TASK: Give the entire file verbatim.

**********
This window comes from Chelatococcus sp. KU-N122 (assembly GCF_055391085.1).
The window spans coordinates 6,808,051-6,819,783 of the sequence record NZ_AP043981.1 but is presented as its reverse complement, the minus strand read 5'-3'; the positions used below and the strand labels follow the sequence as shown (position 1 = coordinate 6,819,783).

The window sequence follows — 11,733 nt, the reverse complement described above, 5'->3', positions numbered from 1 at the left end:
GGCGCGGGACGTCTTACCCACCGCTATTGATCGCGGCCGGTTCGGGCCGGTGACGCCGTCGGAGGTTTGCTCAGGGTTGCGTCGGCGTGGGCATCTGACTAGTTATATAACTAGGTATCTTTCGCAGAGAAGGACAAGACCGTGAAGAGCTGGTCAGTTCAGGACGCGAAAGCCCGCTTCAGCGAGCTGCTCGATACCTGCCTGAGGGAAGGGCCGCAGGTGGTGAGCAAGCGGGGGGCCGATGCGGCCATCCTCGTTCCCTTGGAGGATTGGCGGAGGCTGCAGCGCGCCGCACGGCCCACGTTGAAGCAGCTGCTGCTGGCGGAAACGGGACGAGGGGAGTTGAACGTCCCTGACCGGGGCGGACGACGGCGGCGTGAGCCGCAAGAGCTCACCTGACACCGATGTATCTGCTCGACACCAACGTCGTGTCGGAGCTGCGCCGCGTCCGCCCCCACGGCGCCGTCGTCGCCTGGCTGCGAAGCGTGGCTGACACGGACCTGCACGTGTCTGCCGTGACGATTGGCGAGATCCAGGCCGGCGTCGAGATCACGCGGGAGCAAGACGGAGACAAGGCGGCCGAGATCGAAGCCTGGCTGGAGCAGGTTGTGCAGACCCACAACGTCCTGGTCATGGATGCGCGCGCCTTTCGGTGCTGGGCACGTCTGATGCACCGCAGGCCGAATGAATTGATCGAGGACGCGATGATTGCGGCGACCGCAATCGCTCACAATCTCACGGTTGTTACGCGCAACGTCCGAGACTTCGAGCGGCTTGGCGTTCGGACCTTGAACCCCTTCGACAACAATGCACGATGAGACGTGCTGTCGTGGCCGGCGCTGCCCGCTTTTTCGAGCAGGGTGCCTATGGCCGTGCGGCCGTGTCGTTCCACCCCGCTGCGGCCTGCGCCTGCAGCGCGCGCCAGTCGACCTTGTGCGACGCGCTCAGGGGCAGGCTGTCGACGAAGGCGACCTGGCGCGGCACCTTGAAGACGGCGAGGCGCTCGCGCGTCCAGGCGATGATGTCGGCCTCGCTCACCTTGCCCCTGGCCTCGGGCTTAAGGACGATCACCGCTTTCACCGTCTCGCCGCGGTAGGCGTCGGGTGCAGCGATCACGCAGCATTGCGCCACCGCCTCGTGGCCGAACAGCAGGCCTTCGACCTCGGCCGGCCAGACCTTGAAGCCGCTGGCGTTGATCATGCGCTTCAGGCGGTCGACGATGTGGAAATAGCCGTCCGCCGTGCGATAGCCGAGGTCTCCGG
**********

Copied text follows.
This window comes from Chelatococcus sp. KU-N122 (assembly GCF_055391085.1).
The window spans coordinates 6,808,051-6,819,783 of the sequence record NZ_AP043981.1 but is presented as its reverse complement, the minus strand read 5'-3'; the positions used below and the strand labels follow the sequence as shown (position 1 = coordinate 6,819,783).

The window sequence follows — 11,733 nt, the reverse complement described above, 5'->3', positions numbered from 1 at the left end:
GGCGCGGGACGTCTTACCCACCGCTATTGATCGCGGCCGGTTCGGGCCGGTGACGCCGTCGGAGGTTTGCTCAGGGTTGCGTCGGCGTGGGCATCTGACTAGTTATATAACTAGGTATCTTTCGCAGAGAAGGACAAGACCGTGAAGAGCTGGTCAGTTCAGGACGCGAAAGCCCGCTTCAGCGAGCTGCTCGATACCTGCCTGAGGGAAGGGCCGCAGGTGGTGAGCAAGCGGGGGGCCGATGCGGCCATCCTCGTTCCCTTGGAGGATTGGCGGAGGCTGCAGCGCGCCGCACGGCCCACGTTGAAGCAGCTGCTGCTGGCGGAAACGGGACGAGGGGAGTTGAACGTCCCTGACCGGGGCGGACGACGGCGGCGTGAGCCGCAAGAGCTCACCTGACACCGATGTATCTGCTCGACACCAACGTCGTGTCGGAGCTGCGCCGCGTCCGCCCCCACGGCGCCGTCGTCGCCTGGCTGCGAAGCGTGGCTGACACGGACCTGCACGTGTCTGCCGTGACGATTGGCGAGATCCAGGCCGGCGTCGAGATCACGCGGGAGCAAGACGGAGACAAGGCGGCCGAGATCGAAGCCTGGCTGGAGCAGGTTGTGCAGACCCACAACGTCCTGGTCATGGATGCGCGCGCCTTTCGGTGCTGGGCACGTCTGATGCACCGCAGGCCGAATGAATTGATCGAGGACGCGATGATTGCGGCGACCGCAATCGCTCACAATCTCACGGTTGTTACGCGCAACGTCCGAGACTTCGAGCGGCTTGGCGTTCGGACCTTGAACCCCTTCGACAACAATGCACGATGAGACGTGCTGTCGTGGCCGGCGCTGCCCGCTTTTTCGAGCAGGGTGCCTATGGCCGTGCGGCCGTGTCGTTCCACCCCGCTGCGGCCTGCGCCTGCAGCGCGCGCCAGTCGACCTTGTGCGACGCGCTCAGGGGCAGGCTGTCGACGAAGGCGACCTGGCGCGGCACCTTGAAGACGGCGAGGCGCTCGCGCGTCCAGGCGATGATGTCGGCCTCGCTCACCTTGCCCCTGGCCTCGGGCTTAAGGACGATCACCGCTTTCACCGTCTCGCCGCGGTAGGCGTCGGGTGCAGCGATCACGCAGCATTGCGCCACCGCCTCGTGGCCGAACAGCAGGCCTTCGACCTCGGCCGGCCAGACCTTGAAGCCGCTGGCGTTGATCATGCGCTTCAGGCGGTCGACGATGTGGAAATAGCCGTCCGCCGTGCGATAGCCGAGGTCTCCGG